** NOTE ** This Troutbitten article relies and builds upon many articles that have come before it. Find and follow the article links below as they appear in orange. They are significant chapters of knowledge that precede this one.
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All fishing casts are about weight. Throw your Daredevil spoon by the tree stump. Tie on a Jitterbug and plop it near the lily pads. Fire your Zoo Cougar to the undercut, send your drop shot, split shot or tungsten bead along with the Pheasant Tail or . . . cast that Royal Wulff off the inside of a foam line.
It’s all about weight, whether that be the metal of lead, tungsten or brass, whether it’s soft plastic, hard plastic or a fly line itself. Weight does the work.
Fly anglers presenting nymphs have a key choice to make from the start. Indicator or tight line? Having the skill to fish both styles opens up water and fishing opportunities that are otherwise missed or skipped over. And there are major advantages to fishing indicators, just as there are times that a tight line presentation cannot be beat.
Combining these two styles is another option. And the hybrid system of tight line to the indicator brings together some of the best advantages from each style.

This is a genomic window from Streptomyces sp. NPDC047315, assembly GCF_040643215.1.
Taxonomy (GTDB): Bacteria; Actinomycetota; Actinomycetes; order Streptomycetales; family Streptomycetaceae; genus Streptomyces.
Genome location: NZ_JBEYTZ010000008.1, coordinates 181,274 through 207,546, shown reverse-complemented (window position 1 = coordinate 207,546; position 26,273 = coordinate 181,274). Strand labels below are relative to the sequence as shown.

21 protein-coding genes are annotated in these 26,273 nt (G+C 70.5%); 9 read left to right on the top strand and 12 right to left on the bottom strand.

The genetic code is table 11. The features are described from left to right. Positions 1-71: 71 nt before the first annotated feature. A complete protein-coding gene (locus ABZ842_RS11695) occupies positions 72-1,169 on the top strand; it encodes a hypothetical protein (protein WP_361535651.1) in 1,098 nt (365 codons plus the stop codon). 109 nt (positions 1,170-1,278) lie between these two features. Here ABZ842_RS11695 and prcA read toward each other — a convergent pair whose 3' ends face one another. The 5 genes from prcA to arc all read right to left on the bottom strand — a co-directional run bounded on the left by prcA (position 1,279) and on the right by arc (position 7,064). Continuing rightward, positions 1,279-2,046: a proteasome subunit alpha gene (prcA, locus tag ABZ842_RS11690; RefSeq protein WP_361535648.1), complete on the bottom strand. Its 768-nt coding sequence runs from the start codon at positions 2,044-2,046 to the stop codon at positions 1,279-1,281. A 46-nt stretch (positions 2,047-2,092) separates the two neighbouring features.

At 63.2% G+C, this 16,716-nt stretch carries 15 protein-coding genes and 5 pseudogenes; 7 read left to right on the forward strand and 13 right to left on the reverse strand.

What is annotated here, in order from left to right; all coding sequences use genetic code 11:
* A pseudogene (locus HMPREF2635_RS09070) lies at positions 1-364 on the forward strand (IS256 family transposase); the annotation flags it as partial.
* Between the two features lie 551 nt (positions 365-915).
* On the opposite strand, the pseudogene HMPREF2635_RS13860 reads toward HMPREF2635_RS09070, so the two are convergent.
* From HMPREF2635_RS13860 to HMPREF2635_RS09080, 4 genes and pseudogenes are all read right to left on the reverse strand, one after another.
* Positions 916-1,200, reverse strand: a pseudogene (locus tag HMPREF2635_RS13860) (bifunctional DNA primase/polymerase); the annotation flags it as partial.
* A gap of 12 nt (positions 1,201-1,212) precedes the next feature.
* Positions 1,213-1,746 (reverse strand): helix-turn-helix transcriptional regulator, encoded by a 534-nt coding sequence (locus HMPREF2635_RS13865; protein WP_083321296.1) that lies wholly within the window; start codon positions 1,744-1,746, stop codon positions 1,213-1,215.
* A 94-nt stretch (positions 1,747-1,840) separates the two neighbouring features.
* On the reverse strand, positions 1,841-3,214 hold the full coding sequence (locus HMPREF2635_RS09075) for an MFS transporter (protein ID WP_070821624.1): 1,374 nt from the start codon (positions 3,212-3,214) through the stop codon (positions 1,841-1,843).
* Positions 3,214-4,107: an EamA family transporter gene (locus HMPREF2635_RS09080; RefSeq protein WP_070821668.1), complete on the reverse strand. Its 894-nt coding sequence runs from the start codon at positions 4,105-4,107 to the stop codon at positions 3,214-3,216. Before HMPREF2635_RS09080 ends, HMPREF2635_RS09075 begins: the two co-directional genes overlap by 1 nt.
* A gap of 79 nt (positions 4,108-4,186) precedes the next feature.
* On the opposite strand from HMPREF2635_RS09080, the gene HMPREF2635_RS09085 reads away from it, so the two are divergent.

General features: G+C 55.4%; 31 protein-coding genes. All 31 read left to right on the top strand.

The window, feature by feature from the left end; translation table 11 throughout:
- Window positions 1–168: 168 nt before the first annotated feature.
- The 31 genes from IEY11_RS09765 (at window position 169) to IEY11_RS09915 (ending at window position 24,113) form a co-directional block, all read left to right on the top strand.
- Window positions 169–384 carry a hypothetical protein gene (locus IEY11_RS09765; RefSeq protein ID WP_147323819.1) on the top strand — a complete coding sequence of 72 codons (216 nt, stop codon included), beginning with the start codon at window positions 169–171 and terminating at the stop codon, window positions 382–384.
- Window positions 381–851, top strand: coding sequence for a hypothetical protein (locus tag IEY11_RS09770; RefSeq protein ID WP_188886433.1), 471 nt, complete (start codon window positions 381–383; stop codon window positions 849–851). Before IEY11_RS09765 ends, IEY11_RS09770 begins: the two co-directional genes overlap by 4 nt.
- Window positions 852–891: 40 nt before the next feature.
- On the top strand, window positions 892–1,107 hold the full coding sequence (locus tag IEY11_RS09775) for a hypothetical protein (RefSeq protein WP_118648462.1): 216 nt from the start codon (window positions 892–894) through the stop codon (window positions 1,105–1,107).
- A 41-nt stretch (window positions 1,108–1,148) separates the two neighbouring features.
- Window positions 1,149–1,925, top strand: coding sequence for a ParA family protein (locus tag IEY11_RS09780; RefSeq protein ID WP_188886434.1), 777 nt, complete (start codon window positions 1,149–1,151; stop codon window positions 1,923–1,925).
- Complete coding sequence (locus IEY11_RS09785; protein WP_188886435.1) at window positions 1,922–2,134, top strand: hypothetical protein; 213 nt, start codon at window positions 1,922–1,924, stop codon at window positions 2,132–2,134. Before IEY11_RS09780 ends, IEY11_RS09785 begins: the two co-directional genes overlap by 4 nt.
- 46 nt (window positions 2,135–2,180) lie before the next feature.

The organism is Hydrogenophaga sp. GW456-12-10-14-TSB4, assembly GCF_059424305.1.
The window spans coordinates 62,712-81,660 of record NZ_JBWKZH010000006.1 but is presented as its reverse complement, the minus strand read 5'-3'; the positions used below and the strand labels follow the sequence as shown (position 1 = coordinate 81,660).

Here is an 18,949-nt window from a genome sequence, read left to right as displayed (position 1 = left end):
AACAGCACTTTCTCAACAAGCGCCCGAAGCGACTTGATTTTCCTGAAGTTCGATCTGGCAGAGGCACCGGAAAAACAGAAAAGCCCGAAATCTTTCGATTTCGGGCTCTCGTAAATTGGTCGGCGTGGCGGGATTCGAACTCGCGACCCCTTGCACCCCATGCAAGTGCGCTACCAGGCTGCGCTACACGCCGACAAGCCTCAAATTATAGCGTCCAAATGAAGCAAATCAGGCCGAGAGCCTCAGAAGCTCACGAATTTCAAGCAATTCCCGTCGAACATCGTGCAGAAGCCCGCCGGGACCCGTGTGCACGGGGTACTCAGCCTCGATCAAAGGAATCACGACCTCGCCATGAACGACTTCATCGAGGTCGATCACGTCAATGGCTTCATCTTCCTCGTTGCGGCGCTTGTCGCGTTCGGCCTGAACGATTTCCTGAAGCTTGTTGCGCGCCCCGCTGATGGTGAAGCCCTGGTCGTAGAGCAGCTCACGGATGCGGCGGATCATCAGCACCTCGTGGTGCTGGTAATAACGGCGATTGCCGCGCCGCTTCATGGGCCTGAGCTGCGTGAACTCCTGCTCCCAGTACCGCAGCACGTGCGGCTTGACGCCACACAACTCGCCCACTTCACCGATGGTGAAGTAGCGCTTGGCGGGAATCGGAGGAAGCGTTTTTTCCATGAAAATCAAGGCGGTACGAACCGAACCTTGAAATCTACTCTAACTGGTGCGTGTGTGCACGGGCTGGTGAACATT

Weight of the Indy
I daresay most anglers don’t think about weight when choosing an indicator. Holding a Thingamabobber or an Air Lock in your hand doesn’t feel like much. But our brain does a strange bit of magic there. Because a small Airlock weighs more than a #12 Walt’s Worm with a 3.5 mm bead.
Crazy, isn’t it?
The weight of the indy matters because it becomes part of the cast. And all of the sudden, we must adjust our stroke and our approach to accommodate that weight.
In truth, the weight of an indicator can provide an advantage. It helps carry the leader and fly to the target, providing distance and cutting through resistance on a breezy day. Weight does good work in these situations.
But for decades, nymphing anglers have intuitively understood the advantage of choosing an indicator that weighs less . . . or weighs next to nothing. Hence, the popularity of yarn indicators.
Yarn is the lightest option for a suspender. Cork, foam and even a dry fly all weigh more than a small piece of yarn that is elegantly attached with a rubber band or a thin rubber tube.
Long ago, I fell in love with a yarn indicator system that I learned in a short video on the Blue Quill Angler website. It featured Pat Dorsey, a chunk of macrame yarn, and an orthodontic rubber band.
What we at Troutbitten have affectionately called the Dorsey has undergone a few changes over the years. I use less yarn, two colors for better visibility and smaller bands. I pre-bunch the yarn at my tying desk with minimal wraps of 8/0 Uni-Thread, and sometimes . . . just once in a while . . . I add a small piece of split shot to the line above the indy. Wait, what?
What the Hell is That?
Confusion and some chuckling is the response from everyone whom I’ve shown this trick.